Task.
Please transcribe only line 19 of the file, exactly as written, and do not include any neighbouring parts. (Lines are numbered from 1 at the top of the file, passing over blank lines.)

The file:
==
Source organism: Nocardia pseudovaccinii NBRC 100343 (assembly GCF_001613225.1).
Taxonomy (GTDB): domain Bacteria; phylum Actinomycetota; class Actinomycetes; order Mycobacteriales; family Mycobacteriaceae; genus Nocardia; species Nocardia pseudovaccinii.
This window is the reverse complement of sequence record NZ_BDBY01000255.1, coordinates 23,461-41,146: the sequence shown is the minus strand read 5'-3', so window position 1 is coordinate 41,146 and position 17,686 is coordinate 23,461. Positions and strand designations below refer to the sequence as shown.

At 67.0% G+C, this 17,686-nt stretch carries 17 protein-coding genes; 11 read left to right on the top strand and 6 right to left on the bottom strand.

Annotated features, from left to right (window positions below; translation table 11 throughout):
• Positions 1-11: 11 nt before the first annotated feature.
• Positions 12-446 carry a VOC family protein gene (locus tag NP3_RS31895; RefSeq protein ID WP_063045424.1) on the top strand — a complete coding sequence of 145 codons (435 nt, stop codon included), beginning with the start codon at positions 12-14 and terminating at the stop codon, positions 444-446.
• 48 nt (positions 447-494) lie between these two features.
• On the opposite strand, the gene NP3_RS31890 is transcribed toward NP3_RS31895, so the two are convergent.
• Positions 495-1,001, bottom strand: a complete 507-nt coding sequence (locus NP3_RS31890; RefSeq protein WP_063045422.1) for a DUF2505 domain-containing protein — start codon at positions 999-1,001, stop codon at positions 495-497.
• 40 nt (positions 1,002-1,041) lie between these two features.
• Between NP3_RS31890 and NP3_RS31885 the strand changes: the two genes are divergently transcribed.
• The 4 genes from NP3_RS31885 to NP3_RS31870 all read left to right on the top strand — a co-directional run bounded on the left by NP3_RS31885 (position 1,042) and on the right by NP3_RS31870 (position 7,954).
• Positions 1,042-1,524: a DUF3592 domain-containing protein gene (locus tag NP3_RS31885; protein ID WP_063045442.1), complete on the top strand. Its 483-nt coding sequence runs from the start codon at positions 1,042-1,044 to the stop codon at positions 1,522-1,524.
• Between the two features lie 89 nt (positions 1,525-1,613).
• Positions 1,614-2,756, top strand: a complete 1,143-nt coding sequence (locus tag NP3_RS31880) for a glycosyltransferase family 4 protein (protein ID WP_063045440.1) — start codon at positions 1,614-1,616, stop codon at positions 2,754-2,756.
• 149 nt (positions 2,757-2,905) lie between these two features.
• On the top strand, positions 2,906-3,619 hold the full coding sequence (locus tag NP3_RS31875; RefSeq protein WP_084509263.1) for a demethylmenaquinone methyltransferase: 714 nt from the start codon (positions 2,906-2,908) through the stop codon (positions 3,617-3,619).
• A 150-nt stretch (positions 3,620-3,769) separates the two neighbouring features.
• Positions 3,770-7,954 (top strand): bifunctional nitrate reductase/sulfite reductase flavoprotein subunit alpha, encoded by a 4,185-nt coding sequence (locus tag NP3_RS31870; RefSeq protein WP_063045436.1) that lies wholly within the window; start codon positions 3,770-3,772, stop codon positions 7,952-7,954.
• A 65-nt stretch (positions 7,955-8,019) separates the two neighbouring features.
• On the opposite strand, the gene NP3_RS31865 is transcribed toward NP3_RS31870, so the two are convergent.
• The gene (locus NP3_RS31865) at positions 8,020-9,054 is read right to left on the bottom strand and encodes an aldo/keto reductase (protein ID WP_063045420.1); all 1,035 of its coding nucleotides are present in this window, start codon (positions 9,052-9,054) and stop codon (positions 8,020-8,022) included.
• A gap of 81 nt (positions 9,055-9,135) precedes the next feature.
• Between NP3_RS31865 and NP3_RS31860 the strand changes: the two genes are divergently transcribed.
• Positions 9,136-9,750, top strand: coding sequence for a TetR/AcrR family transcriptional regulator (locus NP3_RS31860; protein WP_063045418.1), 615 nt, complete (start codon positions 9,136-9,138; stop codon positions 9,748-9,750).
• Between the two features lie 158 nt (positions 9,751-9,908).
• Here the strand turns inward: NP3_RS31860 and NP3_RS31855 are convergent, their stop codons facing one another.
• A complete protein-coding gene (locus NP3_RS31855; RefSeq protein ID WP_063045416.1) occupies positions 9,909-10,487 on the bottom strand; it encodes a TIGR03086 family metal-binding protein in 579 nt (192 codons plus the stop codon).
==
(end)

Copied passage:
• A 150-nt stretch (positions 3,620-3,769) separates the two neighbouring features.